Dr Drunk?s Hit & Run Case Comes Back to Light
Trial Still On-Going After Two Years
Last week, the case involving a doctor in a hit-and-run incident causing the death of a cyclist two years ago came back into light.
Dr Teo Tiong Kiat, a general practitioner, finally admitted in court that he was responsible in causing the death of cyclist Mr Benjamin Mok Chee Kong and grievous hurt to Mok’s friend Mr Bertram Leong. The incident occurred while the pair was cycling along Clementi Road at about 9.25pm on 21 March 2010.
Teo, 64, was accused of hit-and-run after swerving from the centre to the left lane of the road, striking the back of 35-year-old Mok. Leong, 24, was also hurt in the process. It is understood that the doctor had had a glass of red wine prior to committing the crime.
Teo then fled, but returned after half an hour and admitted to a policeman at the scene that he was the driver behind the wheel.
The results on the breathalyser test showed ‘warning’ levels at the scene, while a second test at the Traffic Police HQ showed that Teo’s alcohol level was within the ‘safe’ range. This test showed his alcohol level to be about half that of the prescribed legal limit (35mcg per 100ml of blood).
Mok, a freelance writer, avid cyclist and blogger, died three days later.
Dr Drunk, as Teo is often referred to in local online forums, is now pleading guilty on two charges while trial for the three remaining charges resumes this week. The three charges include; failing to stop after the accident; failing to render help; and removing his car without authorisation.
The maximum jail term for his charges potentially stands at five and a half years, but many in the local cycling community feel that Teo might be let go with no more than slap on the wrist based on the results of similar incidents in the past.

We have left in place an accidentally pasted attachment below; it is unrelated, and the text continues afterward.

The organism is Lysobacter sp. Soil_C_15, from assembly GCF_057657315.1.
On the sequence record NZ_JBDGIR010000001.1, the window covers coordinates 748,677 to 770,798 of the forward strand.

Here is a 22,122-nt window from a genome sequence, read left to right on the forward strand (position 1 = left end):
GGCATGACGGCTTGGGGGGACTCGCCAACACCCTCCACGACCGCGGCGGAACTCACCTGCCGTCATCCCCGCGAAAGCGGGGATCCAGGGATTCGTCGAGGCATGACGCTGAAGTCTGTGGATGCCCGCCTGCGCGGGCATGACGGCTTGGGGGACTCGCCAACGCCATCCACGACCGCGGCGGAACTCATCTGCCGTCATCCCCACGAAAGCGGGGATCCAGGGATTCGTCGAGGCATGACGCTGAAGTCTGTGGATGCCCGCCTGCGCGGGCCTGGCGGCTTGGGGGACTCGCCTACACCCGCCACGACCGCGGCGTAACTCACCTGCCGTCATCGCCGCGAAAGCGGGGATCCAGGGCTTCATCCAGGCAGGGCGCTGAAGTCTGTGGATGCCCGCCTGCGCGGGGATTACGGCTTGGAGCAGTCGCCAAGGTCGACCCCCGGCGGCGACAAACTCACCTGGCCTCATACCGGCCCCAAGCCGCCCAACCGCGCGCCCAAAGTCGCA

Bleak Future of Cycling Infrastructure
The local population questioning the consistency and fairness of traffic violations and their consequences is also growing.
Togoparts member commented, “Dr Drunk drove his car and hit Mok, killing him. That was two years ago. He has been charged in court, but there is no trial yet. So he is still a free man. He has killed someone in a hit-and-run accident yet he is still allowed to drive.”
Netizen Bryan MacKinnon added, “The maximum penalty for not stopping after an accident or removing a vehicle without authority is a $1,000 fine or three months’ jail on each charge. I find this very strange when a cyclist can get fined $1,000 for merely riding a bike on an overhead bridge or underpass.”
Many drivers feel cyclists should not belong be on roads while the law states that it is illegal to cycle on footpaths. This leaves the local cycling community in a precarious situation, as apart from cycling for leisure, the idea of bike-specific lanes materialising seems bleak.
Even as the cycling community continues to grow, it seems to be facing an uphill battle in regards to safety. Other than doing their own bit to stay safe, cyclists here churn each pedal stroke on little but a wing and a prayer.